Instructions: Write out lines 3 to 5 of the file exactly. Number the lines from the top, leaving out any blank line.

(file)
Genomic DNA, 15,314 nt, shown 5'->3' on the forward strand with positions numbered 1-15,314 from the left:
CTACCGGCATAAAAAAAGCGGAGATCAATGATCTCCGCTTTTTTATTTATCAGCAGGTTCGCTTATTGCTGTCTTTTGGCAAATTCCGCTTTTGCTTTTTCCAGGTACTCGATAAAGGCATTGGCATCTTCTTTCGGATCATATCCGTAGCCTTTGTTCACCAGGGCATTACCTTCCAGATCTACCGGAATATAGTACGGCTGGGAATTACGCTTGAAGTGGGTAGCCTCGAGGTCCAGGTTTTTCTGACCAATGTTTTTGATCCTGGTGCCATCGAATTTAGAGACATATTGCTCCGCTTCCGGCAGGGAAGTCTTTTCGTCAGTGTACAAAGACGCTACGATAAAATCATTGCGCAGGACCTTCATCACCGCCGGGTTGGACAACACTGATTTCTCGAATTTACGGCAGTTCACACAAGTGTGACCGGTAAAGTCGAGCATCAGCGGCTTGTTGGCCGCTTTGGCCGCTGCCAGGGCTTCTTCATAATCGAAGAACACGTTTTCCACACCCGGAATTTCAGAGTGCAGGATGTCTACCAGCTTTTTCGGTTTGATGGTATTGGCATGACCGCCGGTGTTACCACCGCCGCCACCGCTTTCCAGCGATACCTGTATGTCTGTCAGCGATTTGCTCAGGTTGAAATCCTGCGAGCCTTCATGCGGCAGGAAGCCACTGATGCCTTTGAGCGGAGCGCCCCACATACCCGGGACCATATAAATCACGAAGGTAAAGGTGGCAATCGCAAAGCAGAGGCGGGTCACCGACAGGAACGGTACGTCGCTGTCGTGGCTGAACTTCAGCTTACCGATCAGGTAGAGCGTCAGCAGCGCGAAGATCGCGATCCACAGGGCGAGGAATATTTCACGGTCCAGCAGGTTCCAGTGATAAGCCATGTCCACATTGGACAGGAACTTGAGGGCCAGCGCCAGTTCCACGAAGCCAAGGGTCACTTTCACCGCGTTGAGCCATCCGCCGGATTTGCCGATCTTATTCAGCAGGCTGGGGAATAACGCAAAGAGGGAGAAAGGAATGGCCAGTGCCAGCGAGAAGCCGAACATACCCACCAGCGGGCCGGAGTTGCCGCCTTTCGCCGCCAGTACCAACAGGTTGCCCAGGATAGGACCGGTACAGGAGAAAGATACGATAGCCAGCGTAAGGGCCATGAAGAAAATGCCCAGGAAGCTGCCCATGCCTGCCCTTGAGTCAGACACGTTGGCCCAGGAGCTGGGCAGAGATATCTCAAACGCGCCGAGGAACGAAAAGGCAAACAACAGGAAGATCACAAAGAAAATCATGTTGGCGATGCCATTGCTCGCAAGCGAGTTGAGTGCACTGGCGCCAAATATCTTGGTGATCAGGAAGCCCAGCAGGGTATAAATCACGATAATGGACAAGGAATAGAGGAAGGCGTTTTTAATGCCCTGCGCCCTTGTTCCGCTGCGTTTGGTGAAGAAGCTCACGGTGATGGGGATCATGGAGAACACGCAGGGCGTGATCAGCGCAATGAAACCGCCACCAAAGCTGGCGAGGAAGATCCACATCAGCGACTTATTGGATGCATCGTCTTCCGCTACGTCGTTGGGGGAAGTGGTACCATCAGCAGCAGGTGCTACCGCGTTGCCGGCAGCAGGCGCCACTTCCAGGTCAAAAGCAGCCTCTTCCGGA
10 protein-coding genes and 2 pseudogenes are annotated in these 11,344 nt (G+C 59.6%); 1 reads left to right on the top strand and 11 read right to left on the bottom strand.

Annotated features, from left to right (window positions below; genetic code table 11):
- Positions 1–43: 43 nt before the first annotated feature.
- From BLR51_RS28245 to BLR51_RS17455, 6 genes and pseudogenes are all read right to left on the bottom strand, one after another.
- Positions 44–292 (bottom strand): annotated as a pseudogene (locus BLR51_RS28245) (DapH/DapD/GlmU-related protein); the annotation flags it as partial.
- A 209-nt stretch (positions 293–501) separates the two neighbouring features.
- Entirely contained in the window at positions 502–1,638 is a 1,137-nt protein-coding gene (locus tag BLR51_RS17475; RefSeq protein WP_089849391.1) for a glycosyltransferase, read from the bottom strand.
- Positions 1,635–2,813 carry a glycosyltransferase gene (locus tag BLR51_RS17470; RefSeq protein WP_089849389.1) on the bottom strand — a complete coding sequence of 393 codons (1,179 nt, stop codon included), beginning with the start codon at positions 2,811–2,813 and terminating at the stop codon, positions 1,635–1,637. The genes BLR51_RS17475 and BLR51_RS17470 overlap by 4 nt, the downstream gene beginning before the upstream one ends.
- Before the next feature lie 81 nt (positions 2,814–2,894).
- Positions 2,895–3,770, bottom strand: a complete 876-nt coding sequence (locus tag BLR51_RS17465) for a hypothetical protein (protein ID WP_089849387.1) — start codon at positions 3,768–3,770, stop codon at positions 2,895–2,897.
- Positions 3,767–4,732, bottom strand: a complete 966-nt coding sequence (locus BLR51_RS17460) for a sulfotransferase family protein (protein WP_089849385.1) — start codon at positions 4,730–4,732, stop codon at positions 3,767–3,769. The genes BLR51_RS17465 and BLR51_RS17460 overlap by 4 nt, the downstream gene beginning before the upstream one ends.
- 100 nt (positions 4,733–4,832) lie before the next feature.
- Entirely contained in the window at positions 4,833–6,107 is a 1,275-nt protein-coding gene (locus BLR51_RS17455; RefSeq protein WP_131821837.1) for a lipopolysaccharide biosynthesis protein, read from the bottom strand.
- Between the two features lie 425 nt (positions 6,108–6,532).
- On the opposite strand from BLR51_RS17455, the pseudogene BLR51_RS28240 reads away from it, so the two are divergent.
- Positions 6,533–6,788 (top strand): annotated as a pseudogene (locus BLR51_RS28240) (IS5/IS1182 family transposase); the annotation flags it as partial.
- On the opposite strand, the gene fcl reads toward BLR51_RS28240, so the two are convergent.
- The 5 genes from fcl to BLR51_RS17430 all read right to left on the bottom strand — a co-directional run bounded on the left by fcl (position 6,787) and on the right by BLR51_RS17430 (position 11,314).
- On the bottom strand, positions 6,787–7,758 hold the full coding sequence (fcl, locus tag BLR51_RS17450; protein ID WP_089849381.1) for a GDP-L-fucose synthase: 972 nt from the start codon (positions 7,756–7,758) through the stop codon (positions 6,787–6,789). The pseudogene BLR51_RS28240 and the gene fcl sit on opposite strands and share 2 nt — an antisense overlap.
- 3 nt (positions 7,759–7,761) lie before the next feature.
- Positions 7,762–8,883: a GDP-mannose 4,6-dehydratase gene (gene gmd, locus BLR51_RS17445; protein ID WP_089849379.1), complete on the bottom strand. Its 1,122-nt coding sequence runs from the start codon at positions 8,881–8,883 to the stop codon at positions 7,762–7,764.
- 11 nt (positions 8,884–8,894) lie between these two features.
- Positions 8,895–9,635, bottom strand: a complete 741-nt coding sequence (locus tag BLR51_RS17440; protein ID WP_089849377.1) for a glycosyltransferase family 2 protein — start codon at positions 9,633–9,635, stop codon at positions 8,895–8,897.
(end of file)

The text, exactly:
10 protein-coding genes and 2 pseudogenes are annotated in these 11,344 nt (G+C 59.6%); 1 reads left to right on the top strand and 11 read right to left on the bottom strand.

Annotated features, from left to right (window positions below; genetic code table 11):
- Positions 1–43: 43 nt before the first annotated feature.